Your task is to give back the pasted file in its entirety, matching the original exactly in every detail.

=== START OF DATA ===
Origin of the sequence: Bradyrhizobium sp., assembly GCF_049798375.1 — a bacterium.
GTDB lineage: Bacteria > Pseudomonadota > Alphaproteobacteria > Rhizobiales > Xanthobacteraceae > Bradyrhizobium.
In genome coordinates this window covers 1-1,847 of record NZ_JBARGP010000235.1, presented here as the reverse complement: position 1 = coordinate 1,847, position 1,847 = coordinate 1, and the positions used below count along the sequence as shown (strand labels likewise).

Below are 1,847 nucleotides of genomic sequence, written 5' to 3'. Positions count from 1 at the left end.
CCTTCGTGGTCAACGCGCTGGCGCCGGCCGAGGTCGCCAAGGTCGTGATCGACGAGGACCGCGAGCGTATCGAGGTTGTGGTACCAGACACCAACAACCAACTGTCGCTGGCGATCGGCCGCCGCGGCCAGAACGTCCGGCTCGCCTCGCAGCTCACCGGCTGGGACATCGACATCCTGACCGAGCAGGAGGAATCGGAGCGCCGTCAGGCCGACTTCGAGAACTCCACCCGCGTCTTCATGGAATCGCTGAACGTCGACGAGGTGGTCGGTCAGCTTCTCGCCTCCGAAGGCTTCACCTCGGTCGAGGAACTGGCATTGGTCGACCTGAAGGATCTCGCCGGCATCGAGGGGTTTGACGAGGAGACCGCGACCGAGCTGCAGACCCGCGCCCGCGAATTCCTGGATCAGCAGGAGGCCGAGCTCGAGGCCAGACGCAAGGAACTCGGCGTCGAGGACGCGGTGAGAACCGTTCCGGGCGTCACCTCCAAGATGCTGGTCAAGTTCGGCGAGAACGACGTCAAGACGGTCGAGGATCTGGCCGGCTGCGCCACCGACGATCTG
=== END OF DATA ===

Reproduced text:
Origin of the sequence: Bradyrhizobium sp., assembly GCF_049798375.1 — a bacterium.
GTDB lineage: Bacteria > Pseudomonadota > Alphaproteobacteria > Rhizobiales > Xanthobacteraceae > Bradyrhizobium.
In genome coordinates this window covers 1-1,847 of record NZ_JBARGP010000235.1, presented here as the reverse complement: position 1 = coordinate 1,847, position 1,847 = coordinate 1, and the positions used below count along the sequence as shown (strand labels likewise).

Below are 1,847 nucleotides of genomic sequence, written 5' to 3'. Positions count from 1 at the left end.
CCTTCGTGGTCAACGCGCTGGCGCCGGCCGAGGTCGCCAAGGTCGTGATCGACGAGGACCGCGAGCGTATCGAGGTTGTGGTACCAGACACCAACAACCAACTGTCGCTGGCGATCGGCCGCCGCGGCCAGAACGTCCGGCTCGCCTCGCAGCTCACCGGCTGGGACATCGACATCCTGACCGAGCAGGAGGAATCGGAGCGCCGTCAGGCCGACTTCGAGAACTCCACCCGCGTCTTCATGGAATCGCTGAACGTCGACGAGGTGGTCGGTCAGCTTCTCGCCTCCGAAGGCTTCACCTCGGTCGAGGAACTGGCATTGGTCGACCTGAAGGATCTCGCCGGCATCGAGGGGTTTGACGAGGAGACCGCGACCGAGCTGCAGACCCGCGCCCGCGAATTCCTGGATCAGCAGGAGGCCGAGCTCGAGGCCAGACGCAAGGAACTCGGCGTCGAGGACGCGGTGAGAACCGTTCCGGGCGTCACCTCCAAGATGCTGGTCAAGTTCGGCGAGAACGACGTCAAGACGGTCGAGGATCTGGCCGGCTGCGCCACCGACGATCTG